Recommendations for Administering Early Intervention Assessments With Children Who Are Deaf/Hard of Hearing via Telehealth Technology The use of telehealth has significantly grown in recent years as a feasible, cost-effective model. While intervention services are typically discussed, there is considerably less known about the use of assessments via telehealth, particularly in pediatric populations. A survey was completed within the National Center for Hearing Assessment and Management ... Article
Article  |   September 30, 2016
Recommendations for Administering Early Intervention Assessments With Children Who Are Deaf/Hard of Hearing via Telehealth Technology
Author Affiliations & Notes
  • Kristina M. Blaiser
    Department of Communication Sciences and Disorders, Idaho State University, Meridian, ID
  • Disclosures
    Disclosures ×
  • Financial: The author has no relevant financial interests to disclose.
    Financial: The author has no relevant financial interests to disclose.×
  • Nonfinancial: The author has no relevant nonfinancial interests to disclose.
    Nonfinancial: The author has no relevant nonfinancial interests to disclose.×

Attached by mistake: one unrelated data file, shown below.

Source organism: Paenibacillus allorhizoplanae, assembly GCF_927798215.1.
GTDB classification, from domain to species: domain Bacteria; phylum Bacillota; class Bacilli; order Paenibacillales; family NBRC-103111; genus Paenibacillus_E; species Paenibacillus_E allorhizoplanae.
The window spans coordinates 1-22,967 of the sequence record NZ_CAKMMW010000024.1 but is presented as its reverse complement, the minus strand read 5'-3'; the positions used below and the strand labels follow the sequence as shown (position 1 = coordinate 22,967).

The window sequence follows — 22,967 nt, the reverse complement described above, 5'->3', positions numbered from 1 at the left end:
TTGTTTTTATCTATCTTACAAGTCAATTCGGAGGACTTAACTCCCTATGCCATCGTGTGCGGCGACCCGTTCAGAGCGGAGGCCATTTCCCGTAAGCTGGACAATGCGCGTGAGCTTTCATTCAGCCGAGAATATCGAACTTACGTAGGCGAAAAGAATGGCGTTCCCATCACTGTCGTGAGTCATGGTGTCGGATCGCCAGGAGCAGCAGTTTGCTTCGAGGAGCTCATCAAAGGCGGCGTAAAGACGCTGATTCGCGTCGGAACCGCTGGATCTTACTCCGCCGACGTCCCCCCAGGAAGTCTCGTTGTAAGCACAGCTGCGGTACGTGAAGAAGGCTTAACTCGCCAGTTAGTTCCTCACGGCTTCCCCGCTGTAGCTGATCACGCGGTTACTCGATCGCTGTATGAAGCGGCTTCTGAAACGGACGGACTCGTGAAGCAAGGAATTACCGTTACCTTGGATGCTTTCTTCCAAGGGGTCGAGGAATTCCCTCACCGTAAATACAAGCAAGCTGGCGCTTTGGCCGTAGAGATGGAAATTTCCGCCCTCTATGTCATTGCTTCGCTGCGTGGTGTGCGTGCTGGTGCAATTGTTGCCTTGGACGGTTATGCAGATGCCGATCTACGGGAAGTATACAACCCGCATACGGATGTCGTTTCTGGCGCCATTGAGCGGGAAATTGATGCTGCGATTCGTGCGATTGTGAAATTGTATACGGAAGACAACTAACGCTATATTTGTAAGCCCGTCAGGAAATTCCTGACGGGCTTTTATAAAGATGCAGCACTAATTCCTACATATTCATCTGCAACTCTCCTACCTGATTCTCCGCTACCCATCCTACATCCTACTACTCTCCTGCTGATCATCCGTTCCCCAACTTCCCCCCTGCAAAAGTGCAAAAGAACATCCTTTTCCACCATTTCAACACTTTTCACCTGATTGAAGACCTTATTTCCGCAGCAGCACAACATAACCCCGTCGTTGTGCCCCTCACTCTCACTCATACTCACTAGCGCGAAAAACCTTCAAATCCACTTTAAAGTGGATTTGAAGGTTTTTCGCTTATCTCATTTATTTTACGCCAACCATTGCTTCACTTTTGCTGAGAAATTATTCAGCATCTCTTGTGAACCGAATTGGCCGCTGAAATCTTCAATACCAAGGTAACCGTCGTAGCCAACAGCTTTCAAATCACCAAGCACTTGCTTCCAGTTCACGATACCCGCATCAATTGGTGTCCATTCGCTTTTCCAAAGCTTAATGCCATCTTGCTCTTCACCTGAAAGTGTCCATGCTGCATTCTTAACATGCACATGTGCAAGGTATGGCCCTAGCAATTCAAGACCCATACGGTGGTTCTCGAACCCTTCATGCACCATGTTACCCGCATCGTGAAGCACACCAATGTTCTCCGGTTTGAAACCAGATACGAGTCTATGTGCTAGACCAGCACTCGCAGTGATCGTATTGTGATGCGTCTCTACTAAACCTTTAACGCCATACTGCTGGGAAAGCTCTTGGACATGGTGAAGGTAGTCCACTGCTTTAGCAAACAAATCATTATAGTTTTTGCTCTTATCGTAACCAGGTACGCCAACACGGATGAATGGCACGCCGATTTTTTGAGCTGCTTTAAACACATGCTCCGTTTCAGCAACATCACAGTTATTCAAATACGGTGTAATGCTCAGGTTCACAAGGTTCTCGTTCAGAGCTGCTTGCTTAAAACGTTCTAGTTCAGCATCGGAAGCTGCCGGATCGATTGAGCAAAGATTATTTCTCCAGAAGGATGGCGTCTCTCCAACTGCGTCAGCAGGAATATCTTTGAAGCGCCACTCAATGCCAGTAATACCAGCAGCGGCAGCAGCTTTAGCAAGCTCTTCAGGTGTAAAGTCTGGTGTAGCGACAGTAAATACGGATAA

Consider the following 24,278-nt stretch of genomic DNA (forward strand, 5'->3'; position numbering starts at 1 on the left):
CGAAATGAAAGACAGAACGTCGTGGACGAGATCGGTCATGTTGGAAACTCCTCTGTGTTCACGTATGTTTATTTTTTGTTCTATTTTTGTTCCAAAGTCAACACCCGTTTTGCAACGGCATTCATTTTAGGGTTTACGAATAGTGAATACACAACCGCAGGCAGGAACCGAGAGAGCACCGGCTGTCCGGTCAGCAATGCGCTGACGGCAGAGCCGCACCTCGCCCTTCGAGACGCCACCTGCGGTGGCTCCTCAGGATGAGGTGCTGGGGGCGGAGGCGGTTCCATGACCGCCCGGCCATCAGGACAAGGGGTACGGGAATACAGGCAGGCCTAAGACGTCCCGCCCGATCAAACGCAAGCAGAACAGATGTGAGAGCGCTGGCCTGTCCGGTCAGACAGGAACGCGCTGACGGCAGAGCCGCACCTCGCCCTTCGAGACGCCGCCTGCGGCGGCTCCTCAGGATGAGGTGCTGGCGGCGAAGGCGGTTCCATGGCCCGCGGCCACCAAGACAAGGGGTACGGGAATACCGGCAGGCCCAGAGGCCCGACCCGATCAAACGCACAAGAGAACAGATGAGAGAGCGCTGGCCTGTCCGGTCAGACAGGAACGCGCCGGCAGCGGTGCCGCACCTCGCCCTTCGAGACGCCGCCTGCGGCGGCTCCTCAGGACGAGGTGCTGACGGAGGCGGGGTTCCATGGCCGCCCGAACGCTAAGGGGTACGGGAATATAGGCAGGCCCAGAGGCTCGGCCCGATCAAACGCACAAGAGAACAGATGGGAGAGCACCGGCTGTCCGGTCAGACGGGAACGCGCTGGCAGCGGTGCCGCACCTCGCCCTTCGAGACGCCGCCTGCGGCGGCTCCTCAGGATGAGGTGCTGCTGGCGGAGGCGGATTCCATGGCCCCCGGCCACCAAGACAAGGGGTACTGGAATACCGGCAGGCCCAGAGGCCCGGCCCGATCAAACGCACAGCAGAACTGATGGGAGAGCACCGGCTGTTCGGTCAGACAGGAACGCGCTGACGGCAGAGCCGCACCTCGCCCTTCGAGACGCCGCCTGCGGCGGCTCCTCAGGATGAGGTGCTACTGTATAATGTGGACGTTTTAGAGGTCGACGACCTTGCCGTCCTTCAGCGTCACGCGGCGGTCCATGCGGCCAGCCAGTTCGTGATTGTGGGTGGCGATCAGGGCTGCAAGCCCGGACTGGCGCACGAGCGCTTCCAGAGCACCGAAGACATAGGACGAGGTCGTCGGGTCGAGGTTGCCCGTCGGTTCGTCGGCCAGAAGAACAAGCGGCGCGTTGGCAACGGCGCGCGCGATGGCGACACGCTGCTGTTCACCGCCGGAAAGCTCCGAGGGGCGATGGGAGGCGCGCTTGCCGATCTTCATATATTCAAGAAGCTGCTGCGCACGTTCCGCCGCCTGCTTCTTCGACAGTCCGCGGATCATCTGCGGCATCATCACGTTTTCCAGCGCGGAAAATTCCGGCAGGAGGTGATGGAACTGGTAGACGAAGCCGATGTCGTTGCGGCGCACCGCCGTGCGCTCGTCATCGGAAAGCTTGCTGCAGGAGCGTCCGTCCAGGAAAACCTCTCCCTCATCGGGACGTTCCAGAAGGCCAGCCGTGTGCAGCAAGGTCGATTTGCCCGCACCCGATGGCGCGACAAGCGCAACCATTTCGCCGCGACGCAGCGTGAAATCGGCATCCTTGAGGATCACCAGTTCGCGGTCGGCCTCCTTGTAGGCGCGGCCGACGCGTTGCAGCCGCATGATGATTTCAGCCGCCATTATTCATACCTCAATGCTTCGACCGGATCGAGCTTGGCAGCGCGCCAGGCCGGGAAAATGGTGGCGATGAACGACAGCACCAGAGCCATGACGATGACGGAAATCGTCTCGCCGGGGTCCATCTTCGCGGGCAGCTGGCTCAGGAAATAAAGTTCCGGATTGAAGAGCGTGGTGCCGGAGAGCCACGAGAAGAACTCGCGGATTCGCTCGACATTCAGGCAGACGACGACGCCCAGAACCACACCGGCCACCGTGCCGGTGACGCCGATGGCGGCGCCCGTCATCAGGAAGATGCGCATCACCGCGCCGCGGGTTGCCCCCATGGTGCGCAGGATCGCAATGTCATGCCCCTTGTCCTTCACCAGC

Article Information
Hearing Disorders / Special Populations / Early Identification & Intervention / Telepractice & Computer-Based Approaches / Part 2
Article   |   September 30, 2016
Recommendations for Administering Early Intervention Assessments With Children Who Are Deaf/Hard of Hearing via Telehealth Technology
Perspectives of the ASHA Special Interest Groups, September 2016, Vol. 1, 31-40. doi:10.1044/persp1.SIG18.31
History: Received March 19, 2016 , Revised June 5, 2016 , Accepted June 13, 2016
Perspectives of the ASHA Special Interest Groups, September 2016, Vol. 1, 31-40. doi:10.1044/persp1.SIG18.31
History: Received March 19, 2016; Revised June 5, 2016; Accepted June 13, 2016

The use of telehealth has significantly grown in recent years as a feasible, cost-effective model. While intervention services are typically discussed, there is considerably less known about the use of assessments via telehealth, particularly in pediatric populations. A survey was completed within the National Center for Hearing Assessment and Management (NCHAM) Telehealth Learning Community to decipher telehealth assessment practices, concerns, and recommendations. The findings from this survey, combined with the Learning Community discussion that followed, were valuable in providing a framework for recommended practices for early intervention providers serving children who are deaf/hard of hearing (DHH) via telehealth.

Acknowledgement
The author wishes to thank Diane Behl and the members of the NCHAM Telehealth Learning Community for their collaboration without which this paper would not have been possible.
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